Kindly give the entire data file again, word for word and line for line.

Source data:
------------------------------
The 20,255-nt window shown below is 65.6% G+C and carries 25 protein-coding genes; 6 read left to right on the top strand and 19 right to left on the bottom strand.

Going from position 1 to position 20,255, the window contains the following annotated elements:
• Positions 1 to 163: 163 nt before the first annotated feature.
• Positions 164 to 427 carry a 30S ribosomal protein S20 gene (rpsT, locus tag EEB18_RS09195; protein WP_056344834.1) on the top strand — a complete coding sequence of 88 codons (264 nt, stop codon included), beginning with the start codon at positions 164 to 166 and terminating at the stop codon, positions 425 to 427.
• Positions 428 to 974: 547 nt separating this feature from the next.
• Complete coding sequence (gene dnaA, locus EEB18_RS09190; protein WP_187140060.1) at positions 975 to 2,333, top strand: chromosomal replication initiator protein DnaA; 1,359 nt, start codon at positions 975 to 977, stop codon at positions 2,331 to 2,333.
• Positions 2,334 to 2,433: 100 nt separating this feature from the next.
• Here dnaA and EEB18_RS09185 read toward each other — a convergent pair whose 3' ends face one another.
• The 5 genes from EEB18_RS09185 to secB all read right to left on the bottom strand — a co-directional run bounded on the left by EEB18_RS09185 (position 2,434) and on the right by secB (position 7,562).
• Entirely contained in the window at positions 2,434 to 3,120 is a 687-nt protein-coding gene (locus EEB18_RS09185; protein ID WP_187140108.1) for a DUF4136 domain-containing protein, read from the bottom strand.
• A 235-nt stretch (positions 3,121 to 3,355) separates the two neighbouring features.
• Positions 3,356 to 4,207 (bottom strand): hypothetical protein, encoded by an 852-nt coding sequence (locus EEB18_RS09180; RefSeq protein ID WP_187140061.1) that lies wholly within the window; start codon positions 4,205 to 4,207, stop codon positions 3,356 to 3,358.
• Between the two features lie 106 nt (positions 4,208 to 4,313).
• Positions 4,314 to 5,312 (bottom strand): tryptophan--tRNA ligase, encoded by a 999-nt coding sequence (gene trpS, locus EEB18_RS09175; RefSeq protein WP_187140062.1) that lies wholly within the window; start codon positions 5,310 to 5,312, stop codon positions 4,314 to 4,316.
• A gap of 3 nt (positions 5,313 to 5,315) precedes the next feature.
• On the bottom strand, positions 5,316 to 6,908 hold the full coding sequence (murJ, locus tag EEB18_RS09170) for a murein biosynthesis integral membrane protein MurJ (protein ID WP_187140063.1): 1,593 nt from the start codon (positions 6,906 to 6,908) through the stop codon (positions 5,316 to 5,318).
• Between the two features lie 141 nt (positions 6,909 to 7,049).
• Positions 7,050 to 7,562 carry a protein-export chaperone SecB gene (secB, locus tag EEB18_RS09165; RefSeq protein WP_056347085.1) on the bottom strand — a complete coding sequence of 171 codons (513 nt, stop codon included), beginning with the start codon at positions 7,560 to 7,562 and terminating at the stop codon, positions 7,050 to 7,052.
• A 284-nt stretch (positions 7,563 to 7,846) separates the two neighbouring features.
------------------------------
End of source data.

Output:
The 20,255-nt window shown below is 65.6% G+C and carries 25 protein-coding genes; 6 read left to right on the top strand and 19 right to left on the bottom strand.

Going from position 1 to position 20,255, the window contains the following annotated elements:
• Positions 1 to 163: 163 nt before the first annotated feature.
• Positions 164 to 427 carry a 30S ribosomal protein S20 gene (rpsT, locus tag EEB18_RS09195; protein WP_056344834.1) on the top strand — a complete coding sequence of 88 codons (264 nt, stop codon included), beginning with the start codon at positions 164 to 166 and terminating at the stop codon, positions 425 to 427.
• Positions 428 to 974: 547 nt separating this feature from the next.
• Complete coding sequence (gene dnaA, locus EEB18_RS09190; protein WP_187140060.1) at positions 975 to 2,333, top strand: chromosomal replication initiator protein DnaA; 1,359 nt, start codon at positions 975 to 977, stop codon at positions 2,331 to 2,333.
• Positions 2,334 to 2,433: 100 nt separating this feature from the next.
• Here dnaA and EEB18_RS09185 read toward each other — a convergent pair whose 3' ends face one another.
• The 5 genes from EEB18_RS09185 to secB all read right to left on the bottom strand — a co-directional run bounded on the left by EEB18_RS09185 (position 2,434) and on the right by secB (position 7,562).
• Entirely contained in the window at positions 2,434 to 3,120 is a 687-nt protein-coding gene (locus EEB18_RS09185; protein ID WP_187140108.1) for a DUF4136 domain-containing protein, read from the bottom strand.
• A 235-nt stretch (positions 3,121 to 3,355) separates the two neighbouring features.
• Positions 3,356 to 4,207 (bottom strand): hypothetical protein, encoded by an 852-nt coding sequence (locus EEB18_RS09180; RefSeq protein ID WP_187140061.1) that lies wholly within the window; start codon positions 4,205 to 4,207, stop codon positions 3,356 to 3,358.
• Between the two features lie 106 nt (positions 4,208 to 4,313).
• Positions 4,314 to 5,312 (bottom strand): tryptophan--tRNA ligase, encoded by a 999-nt coding sequence (gene trpS, locus EEB18_RS09175; RefSeq protein WP_187140062.1) that lies wholly within the window; start codon positions 5,310 to 5,312, stop codon positions 4,314 to 4,316.
• A gap of 3 nt (positions 5,313 to 5,315) precedes the next feature.
• On the bottom strand, positions 5,316 to 6,908 hold the full coding sequence (murJ, locus tag EEB18_RS09170) for a murein biosynthesis integral membrane protein MurJ (protein ID WP_187140063.1): 1,593 nt from the start codon (positions 6,906 to 6,908) through the stop codon (positions 5,316 to 5,318).
• Between the two features lie 141 nt (positions 6,909 to 7,049).
• Positions 7,050 to 7,562 carry a protein-export chaperone SecB gene (secB, locus tag EEB18_RS09165; RefSeq protein WP_056347085.1) on the bottom strand — a complete coding sequence of 171 codons (513 nt, stop codon included), beginning with the start codon at positions 7,560 to 7,562 and terminating at the stop codon, positions 7,050 to 7,052.
• A 284-nt stretch (positions 7,563 to 7,846) separates the two neighbouring features.